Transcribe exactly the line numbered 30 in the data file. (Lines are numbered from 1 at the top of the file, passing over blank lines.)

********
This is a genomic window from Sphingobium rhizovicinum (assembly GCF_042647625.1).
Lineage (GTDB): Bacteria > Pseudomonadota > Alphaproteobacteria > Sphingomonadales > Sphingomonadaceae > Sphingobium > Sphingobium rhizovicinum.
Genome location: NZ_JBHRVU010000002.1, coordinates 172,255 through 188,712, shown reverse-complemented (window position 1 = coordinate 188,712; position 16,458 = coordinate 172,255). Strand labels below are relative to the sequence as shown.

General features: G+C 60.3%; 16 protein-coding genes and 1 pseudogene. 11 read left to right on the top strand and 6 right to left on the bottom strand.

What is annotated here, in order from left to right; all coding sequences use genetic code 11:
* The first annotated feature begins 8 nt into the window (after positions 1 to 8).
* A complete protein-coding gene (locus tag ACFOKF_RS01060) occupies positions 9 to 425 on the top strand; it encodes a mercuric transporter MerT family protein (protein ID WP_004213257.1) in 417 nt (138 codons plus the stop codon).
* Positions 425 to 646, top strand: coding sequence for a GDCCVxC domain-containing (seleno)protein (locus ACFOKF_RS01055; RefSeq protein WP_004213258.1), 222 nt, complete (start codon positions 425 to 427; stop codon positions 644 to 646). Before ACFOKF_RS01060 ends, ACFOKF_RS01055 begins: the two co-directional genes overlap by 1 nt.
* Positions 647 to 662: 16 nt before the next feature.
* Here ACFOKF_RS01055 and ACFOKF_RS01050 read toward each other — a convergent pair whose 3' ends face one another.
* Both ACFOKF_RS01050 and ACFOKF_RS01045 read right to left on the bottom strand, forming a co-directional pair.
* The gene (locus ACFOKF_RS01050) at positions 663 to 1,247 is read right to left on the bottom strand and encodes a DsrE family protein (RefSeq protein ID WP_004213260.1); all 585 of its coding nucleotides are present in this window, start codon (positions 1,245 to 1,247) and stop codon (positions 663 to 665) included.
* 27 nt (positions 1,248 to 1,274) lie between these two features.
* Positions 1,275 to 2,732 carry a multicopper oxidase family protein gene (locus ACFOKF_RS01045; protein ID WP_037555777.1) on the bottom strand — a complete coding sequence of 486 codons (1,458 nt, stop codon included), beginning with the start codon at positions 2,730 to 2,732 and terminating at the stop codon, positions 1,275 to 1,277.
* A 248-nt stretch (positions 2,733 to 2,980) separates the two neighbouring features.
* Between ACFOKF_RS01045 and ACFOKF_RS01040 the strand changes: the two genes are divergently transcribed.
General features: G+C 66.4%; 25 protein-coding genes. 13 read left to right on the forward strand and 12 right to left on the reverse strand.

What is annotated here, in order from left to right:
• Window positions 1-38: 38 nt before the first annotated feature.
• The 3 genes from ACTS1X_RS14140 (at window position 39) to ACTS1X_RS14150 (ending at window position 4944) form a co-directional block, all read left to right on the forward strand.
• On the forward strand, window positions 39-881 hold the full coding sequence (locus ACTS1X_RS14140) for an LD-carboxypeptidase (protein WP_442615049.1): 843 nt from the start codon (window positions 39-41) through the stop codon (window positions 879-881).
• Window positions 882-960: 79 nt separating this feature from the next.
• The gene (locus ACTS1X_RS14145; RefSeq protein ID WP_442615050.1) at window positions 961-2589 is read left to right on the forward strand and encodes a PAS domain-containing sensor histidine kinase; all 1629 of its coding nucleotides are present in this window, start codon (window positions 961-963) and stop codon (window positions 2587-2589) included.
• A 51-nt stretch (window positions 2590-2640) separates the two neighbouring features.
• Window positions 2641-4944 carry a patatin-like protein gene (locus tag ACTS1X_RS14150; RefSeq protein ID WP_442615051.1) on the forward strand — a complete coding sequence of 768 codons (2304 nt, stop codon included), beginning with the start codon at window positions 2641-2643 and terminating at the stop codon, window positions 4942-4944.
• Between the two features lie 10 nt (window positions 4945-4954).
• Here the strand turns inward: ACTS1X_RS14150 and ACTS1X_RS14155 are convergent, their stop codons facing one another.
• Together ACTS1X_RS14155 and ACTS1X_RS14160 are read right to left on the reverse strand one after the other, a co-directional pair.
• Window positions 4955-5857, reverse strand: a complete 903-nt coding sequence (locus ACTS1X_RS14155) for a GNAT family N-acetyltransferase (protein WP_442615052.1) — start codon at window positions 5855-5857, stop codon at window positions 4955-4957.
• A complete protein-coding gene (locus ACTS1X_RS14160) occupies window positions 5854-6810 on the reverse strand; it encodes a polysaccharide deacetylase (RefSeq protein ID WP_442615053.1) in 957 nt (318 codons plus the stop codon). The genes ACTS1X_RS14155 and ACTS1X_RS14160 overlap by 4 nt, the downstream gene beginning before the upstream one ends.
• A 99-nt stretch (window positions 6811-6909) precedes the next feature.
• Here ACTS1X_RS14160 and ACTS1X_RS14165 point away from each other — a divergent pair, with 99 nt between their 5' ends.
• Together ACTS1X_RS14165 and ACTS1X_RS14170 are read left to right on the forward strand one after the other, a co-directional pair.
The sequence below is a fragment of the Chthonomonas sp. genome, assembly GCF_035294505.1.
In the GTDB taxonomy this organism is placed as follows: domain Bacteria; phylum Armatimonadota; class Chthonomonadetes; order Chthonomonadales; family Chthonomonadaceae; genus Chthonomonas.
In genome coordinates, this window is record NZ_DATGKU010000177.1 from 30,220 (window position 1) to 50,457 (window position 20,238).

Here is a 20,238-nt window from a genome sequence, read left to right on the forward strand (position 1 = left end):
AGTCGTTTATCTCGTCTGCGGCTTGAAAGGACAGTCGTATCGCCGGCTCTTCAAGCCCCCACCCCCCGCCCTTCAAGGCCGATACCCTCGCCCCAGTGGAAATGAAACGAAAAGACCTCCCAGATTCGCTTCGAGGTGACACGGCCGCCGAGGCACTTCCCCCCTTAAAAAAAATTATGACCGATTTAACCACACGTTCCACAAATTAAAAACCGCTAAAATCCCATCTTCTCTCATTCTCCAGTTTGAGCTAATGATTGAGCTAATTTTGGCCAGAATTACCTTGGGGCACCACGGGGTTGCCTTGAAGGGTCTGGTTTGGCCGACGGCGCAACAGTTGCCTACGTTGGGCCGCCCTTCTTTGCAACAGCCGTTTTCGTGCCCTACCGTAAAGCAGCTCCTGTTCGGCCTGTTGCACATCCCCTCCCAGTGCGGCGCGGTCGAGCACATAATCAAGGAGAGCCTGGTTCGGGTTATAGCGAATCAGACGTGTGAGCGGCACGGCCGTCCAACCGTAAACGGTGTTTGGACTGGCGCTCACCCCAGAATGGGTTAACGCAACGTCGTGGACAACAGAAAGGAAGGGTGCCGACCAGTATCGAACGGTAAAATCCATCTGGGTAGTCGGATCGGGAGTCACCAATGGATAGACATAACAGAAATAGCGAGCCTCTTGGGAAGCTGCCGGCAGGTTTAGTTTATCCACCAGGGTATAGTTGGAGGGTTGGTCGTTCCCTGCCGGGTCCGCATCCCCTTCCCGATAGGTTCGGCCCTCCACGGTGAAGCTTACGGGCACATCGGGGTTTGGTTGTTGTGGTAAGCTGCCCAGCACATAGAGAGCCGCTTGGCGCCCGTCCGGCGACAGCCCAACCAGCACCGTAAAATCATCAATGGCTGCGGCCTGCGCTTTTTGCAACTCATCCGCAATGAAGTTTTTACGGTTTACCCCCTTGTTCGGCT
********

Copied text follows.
• A complete protein-coding gene (locus ACTS1X_RS14160) occupies window positions 5854-6810 on the reverse strand; it encodes a polysaccharide deacetylase (RefSeq protein ID WP_442615053.1) in 957 nt (318 codons plus the stop codon). The genes ACTS1X_RS14155 and ACTS1X_RS14160 overlap by 4 nt, the downstream gene beginning before the upstream one ends.